With those efforts made under the Abe administration, why has Japan struggled to have more women in leadership positions though it has plenty of talented women who deserve those posts? While Mr. Abe’s efforts didn’t seem to be quite enough to help women “shine” at work, it can be attributed primarily to two reasons: the difficulty of keeping a work and home life balance and employment status. First, many women face challenges when trying to keep a work and home life balance. The traditional stereotype can explain that women should be at home or should take full responsibility for domestic duties and childrearing. Many women find it difficult to work full time while caring for their children. Indeed, 74 % of women with higher education have decided to step back from employment after marriage due to the difficulty of keeping a work and home life balance (Ministry of Internal Affairs and Communications Statistics Bureau). It can be assumed that some of them see removing themselves from work as “general practice” when getting married, while others quit their first jobs for pregnancy and childrearing. In other words, the majority of married women think that there is no way for them to keep working while taking care of the housework and their children. According to the survey conducted by Zhou, who used to be a senior researcher at the Japan Institute for Labour Policy and Training, and now a professor studying integrated arts and social sciences, overall, one-third of women devote themselves to housework such as cooking, cleaning, and raising children because of social custom (111). His survey also reveals that husbands do about one-fifth of housework as wives (Zhou, 114). Given the results of his survey, it is certain that this custom is deeply rooted in Japanese society partly because men are less eager to share home duties, which makes it hard for married women to work full time. As a result, women must take the responsibility for most domestic duties, limiting their time and energy to work.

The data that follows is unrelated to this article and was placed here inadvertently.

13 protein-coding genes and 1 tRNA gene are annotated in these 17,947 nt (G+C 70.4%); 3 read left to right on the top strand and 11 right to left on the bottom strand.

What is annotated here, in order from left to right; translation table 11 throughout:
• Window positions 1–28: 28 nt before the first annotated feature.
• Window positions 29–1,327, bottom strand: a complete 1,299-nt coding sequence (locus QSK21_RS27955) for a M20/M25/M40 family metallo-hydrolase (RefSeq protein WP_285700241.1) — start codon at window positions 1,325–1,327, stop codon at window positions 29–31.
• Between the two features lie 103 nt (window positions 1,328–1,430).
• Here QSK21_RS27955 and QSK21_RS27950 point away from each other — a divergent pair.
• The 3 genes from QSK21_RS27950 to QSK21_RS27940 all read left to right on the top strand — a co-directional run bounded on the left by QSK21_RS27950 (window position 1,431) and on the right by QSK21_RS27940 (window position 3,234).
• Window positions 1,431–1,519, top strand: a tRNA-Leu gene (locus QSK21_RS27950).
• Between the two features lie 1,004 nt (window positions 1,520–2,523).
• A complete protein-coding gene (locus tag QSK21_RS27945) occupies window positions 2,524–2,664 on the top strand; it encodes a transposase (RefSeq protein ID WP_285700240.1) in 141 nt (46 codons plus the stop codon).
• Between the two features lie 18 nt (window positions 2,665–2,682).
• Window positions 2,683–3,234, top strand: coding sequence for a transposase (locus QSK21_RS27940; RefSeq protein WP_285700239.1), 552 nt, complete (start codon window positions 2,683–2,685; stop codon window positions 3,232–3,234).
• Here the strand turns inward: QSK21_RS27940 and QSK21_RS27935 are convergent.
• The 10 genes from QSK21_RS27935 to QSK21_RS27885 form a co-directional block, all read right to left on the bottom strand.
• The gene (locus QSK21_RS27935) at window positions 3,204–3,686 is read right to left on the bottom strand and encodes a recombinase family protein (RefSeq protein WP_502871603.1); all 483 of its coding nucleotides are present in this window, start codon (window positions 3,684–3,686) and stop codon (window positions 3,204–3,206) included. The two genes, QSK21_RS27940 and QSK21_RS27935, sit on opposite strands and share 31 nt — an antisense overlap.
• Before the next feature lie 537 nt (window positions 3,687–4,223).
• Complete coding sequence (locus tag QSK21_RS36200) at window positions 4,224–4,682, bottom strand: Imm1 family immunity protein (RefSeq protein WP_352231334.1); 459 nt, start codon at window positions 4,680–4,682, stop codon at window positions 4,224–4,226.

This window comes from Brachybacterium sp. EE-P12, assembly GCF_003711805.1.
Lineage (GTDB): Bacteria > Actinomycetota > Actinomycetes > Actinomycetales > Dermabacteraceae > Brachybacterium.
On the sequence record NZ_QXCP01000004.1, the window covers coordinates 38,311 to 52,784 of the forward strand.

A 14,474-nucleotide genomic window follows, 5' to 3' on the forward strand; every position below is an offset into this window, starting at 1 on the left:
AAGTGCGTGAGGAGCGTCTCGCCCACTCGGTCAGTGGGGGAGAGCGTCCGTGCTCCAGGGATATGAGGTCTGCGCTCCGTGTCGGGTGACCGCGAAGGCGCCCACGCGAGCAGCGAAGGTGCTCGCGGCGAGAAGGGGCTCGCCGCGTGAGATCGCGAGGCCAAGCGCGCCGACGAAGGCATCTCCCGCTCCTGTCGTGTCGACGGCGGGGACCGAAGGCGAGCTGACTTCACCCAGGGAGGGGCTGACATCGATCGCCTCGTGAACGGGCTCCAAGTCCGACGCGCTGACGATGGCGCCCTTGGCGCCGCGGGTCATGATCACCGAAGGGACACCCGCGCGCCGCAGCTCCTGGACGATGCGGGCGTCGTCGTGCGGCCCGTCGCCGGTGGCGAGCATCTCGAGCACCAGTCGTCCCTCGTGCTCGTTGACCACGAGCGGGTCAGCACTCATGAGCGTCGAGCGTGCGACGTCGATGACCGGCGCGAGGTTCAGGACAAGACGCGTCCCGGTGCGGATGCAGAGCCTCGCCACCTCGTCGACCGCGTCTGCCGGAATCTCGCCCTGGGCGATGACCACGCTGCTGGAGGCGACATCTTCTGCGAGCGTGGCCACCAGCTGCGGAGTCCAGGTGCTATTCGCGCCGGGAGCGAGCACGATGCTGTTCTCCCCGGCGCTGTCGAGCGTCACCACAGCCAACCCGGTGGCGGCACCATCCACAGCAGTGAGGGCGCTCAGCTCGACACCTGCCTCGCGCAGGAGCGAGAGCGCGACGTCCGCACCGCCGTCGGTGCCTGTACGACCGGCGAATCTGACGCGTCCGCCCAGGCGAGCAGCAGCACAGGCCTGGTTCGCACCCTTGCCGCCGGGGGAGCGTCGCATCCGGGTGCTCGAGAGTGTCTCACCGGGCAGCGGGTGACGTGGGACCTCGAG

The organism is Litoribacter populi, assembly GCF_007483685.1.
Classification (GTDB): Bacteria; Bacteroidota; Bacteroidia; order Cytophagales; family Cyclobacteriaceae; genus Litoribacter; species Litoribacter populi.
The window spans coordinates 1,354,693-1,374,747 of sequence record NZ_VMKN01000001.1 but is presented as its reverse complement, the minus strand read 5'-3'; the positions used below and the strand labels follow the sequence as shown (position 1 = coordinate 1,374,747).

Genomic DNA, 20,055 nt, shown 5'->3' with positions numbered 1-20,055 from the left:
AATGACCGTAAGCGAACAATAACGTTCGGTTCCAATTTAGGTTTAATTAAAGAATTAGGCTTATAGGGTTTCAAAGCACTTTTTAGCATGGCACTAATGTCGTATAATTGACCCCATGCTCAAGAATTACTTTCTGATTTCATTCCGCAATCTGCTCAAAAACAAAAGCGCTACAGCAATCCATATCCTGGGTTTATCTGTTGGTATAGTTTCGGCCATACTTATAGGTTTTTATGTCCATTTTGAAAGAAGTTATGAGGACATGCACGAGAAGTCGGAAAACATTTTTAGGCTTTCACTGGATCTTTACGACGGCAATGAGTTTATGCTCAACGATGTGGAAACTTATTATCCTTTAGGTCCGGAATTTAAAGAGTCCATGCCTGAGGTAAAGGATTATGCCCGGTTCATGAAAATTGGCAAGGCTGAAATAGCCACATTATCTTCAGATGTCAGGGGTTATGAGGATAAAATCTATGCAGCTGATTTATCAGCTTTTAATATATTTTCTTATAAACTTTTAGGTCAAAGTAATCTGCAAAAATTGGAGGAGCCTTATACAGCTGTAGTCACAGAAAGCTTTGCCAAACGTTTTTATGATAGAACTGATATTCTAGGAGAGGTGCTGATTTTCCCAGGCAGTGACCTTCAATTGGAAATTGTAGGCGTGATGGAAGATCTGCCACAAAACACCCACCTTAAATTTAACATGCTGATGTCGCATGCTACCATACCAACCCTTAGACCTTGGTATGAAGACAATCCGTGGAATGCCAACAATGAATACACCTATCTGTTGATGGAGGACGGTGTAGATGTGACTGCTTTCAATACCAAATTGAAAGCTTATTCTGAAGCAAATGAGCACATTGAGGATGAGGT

The limited-time can eventually restrict opportunities for women to be hired in permanent employment as they cannot work full time because of their home. Even though many women have joined the workforce since Mr. Abe took office, most of the women are categorized as non-regular workers, including those who take part-time or contract work. The government’s labor statistics show that over half of female workers were employed as non-regular in 2019, which provides women with lower wages, fewer benefits, and fewer opportunities to get a promotion. Therefore, it is reasonably assumed that it is much harder for women to attain executive positions than men as they are denied a chance to step up the career ladder leading there in the first place. Also, even if they have enough time at their disposal after their children grow up and reach a certain age, and are willing to work, they face another difficulty reentering the job market. Many companies find new male graduates preferable, and they are likely to hire them in regular employment. This is because recent graduates are expected to continue to serve their companies with loyalty until they retire. Unlike women with children, they are unlikely to quit a job because of their home life. According to the Ministry of Health, Labor, and Welfare, companies with more employees tend to focus more on graduate recruitment than mid-career recruitment (7). The Ministry of Health, Labor, and Welfare study also revealed that mid-career workers are less likely to achieve managerial posts. Only 4.3 % of mid-career workers are in executive positions (10). When companies are not interested in recruiting female mid-career employees and don’t appreciate their qualities, women have very few opportunities to be employed as regular workers, let alone as managers or directors.